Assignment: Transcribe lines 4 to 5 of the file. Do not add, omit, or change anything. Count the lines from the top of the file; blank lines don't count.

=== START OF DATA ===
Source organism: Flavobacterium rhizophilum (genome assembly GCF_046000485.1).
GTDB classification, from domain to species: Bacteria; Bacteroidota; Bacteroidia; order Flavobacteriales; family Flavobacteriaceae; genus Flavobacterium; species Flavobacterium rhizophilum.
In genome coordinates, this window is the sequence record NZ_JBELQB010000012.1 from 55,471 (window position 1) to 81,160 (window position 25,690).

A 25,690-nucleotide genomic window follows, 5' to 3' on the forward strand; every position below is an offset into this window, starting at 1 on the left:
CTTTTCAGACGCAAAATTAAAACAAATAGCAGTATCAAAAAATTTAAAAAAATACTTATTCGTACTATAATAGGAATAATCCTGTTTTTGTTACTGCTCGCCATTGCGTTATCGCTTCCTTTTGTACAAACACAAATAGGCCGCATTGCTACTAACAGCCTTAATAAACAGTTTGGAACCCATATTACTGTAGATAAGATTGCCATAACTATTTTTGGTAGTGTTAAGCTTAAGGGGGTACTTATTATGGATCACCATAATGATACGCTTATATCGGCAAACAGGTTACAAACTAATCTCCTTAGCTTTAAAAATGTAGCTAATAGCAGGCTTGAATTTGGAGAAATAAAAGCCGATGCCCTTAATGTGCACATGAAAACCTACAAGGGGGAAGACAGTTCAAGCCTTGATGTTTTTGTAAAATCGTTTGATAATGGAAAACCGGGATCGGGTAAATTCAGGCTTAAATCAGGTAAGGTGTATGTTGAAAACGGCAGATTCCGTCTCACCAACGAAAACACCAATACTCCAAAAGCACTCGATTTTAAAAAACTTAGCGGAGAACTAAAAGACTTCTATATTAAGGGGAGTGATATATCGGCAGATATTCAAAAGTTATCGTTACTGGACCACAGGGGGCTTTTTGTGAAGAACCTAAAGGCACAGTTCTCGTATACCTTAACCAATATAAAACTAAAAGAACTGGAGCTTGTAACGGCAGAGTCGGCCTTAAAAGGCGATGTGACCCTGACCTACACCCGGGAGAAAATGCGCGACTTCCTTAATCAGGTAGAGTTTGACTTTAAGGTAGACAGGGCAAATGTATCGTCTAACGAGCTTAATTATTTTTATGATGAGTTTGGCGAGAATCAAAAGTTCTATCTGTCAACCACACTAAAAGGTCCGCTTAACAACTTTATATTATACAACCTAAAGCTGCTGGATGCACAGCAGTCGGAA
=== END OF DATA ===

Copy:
A 25,690-nucleotide genomic window follows, 5' to 3' on the forward strand; every position below is an offset into this window, starting at 1 on the left:
CTTTTCAGACGCAAAATTAAAACAAATAGCAGTATCAAAAAATTTAAAAAAATACTTATTCGTACTATAATAGGAATAATCCTGTTTTTGTTACTGCTCGCCATTGCGTTATCGCTTCCTTTTGTACAAACACAAATAGGCCGCATTGCTACTAACAGCCTTAATAAACAGTTTGGAACCCATATTACTGTAGATAAGATTGCCATAACTATTTTTGGTAGTGTTAAGCTTAAGGGGGTACTTATTATGGATCACCATAATGATACGCTTATATCGGCAAACAGGTTACAAACTAATCTCCTTAGCTTTAAAAATGTAGCTAATAGCAGGCTTGAATTTGGAGAAATAAAAGCCGATGCCCTTAATGTGCACATGAAAACCTACAAGGGGGAAGACAGTTCAAGCCTTGATGTTTTTGTAAAATCGTTTGATAATGGAAAACCGGGATCGGGTAAATTCAGGCTTAAATCAGGTAAGGTGTATGTTGAAAACGGCAGATTCCGTCTCACCAACGAAAACACCAATACTCCAAAAGCACTCGATTTTAAAAAACTTAGCGGAGAACTAAAAGACTTCTATATTAAGGGGAGTGATATATCGGCAGATATTCAAAAGTTATCGTTACTGGACCACAGGGGGCTTTTTGTGAAGAACCTAAAGGCACAGTTCTCGTATACCTTAACCAATATAAAACTAAAAGAACTGGAGCTTGTAACGGCAGAGTCGGCCTTAAAAGGCGATGTGACCCTGACCTACACCCGGGAGAAAATGCGCGACTTCCTTAATCAGGTAGAGTTTGACTTTAAGGTAGACAGGGCAAATGTATCGTCTAACGAGCTTAATTATTTTTATGATGAGTTTGGCGAGAATCAAAAGTTCTATCTGTCAACCACACTAAAAGGTCCGCTTAACAACTTTATATTATACAACCTAAAGCTGCTGGATGCACAGCAGTCGGAA